Low income countries can tame cancer scourge

Tuesday, August 6th, 2019 00:00 | By
Cancer scourge.

 Dr Cosmas Mugambi

The cancer burden is rising globally, exerting significant strain on populations and health systems at all income levels. The International Agency for Research on Cancer (IARC) estimated 18.1 million new cases and 9.6 million deaths across the globe in 2018. 

This translates to one out of six deaths globally and far exceeding the number of deaths from HIV/Aids, malaria and tuberculosis combined.

 Cancers of the breast, colorectum, lung, cervix uterus and thyroid are most prevalent among women while those of the lung, prostate, stomach and liver are top among males.  

Notably, the cancer burden is greatest in low and middle-income countries, the sub-Saharan Africa region projected to have more than an 85 per cent increase in cancer cases by 2030.

This sharp increase is being attributed to demographic changes such as ageing and population growth, increased exposure to risk factors such as environmental carcinogens, urbanisation, unsafe food and water, infectious agents and lifestyle changes. 

Many cancers can be prevented. Others can be treated and cured when diagnosed early. Even with late stage cancer, the pain can be reduced, the progression of the cancer slowed.

Effective prevention efforts have been shown to reduce new cases while early initiation of treatment has been shown to improve treatment outcome and survival rates. 

However, there is a limited public awareness on cancer symptoms. This coupled with geographical inaccessibility of services, cost of treatment, sociocultural factors, poor referral and post referral follow-ups and other social determinants of health delay timely diagnosis.

 The consequence is significant physical, financial and emotional strain on cancer patients and their families. Ultimately, prolonged disability and premature mortality have substantial social and economic impact. 

In May 2017, world governments made a commitment to further invest in cancer control as a public health priority, passing the World Health Assembly Resolution 70.12 on cancer prevention and control.

However, historically, cancer has received little attention from global policymakers and donors. Thus, low and middle-income countries, are finding it increasingly difficult to respond to the cancer challenge.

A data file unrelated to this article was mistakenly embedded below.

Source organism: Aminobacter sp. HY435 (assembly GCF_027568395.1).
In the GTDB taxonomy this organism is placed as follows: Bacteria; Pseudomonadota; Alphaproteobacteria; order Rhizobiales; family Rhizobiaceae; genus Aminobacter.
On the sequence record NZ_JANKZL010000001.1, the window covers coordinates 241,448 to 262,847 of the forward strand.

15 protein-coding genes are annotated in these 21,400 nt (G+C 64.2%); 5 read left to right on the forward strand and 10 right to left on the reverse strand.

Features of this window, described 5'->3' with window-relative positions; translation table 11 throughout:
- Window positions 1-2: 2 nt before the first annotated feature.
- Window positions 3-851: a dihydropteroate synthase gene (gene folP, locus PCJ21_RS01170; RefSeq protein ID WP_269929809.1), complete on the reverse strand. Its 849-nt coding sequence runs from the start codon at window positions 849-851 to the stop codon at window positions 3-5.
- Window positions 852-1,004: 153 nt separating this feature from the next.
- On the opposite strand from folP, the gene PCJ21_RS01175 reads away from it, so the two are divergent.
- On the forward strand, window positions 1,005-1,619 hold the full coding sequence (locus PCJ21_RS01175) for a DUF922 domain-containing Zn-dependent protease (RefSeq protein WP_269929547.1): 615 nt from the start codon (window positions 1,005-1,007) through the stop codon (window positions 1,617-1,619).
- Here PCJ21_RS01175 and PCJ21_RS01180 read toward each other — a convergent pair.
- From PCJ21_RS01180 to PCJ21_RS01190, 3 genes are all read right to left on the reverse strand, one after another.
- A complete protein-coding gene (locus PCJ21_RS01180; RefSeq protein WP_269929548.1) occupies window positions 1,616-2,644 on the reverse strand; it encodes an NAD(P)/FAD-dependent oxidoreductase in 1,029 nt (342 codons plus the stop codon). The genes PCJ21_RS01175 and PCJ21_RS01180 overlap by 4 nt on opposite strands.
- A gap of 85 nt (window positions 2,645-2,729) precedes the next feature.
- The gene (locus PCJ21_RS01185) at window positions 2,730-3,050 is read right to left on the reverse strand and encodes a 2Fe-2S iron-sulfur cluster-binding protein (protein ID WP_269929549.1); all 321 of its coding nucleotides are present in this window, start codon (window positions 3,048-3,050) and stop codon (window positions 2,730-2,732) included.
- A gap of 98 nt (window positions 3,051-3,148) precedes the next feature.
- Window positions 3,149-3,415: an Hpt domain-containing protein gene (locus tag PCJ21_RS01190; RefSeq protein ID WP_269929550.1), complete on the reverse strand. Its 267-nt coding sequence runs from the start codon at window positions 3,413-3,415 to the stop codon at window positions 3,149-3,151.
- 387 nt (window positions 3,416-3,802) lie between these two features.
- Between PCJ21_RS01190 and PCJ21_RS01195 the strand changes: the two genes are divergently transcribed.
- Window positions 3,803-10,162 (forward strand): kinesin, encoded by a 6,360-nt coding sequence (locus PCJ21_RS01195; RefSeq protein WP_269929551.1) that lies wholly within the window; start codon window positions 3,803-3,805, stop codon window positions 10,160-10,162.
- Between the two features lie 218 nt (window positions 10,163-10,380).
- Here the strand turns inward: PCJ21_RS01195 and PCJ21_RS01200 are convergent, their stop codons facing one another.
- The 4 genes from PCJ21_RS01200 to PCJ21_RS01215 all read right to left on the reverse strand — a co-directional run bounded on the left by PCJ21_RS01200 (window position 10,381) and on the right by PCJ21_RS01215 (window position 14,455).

At an individual level, one can keep cancer at bay. First, avoid tobacco—using any type of tobacco puts one on a collision course with cancer. Also, a healthy diet can reduce cancer risk—eat plenty of fruits and vegetables; eat lighter and leaner; limit processed foods; and maintain a healthy weight. It helps to be physically active.

In terms of biomedical Intervention, the first step in the event of a diagnosis with cancer would be to find the right doctor followed by designing a treatment plan and creation of a social support system. Treatment aims to cure disease, prolong life, and improve the quality of life after diagnosis with cancer.

The most effective and efficient treatment is linked to early detection programmes and follows evidence-based standards of care. Palliative care meets the needs of all patients requiring relief from symptoms, and the needs of patients and their families for psychosocial and supportive care ultimately improving the quality of life and the ability to cope effectively. 

In view of the complex nature of the disease and the fragmented and uncoordinated interventions, taking a systems approach in cancer control plans tailoured to regional and national priorities would address the challenge more holistically.

This underscores the need for cancer registries for informed and evidence-based interventions; integration of cancer control interventions with the prevention of chronic diseases and strengthening regional and sub-regional partnerships for cancer management to improve accessibility. 

Moving forward, research on oncology in low and middle-income countries needs to focus on risk reduction and early detection aimed at determining specific genetic, biological, and behavioural risk factors for cancer and evaluating innovative models to improve screening and increase early diagnosis.

It should also focus on survivorship symptom science aimed at reducing treatment-related symptoms The author is an implementation scientist based in Nairobi

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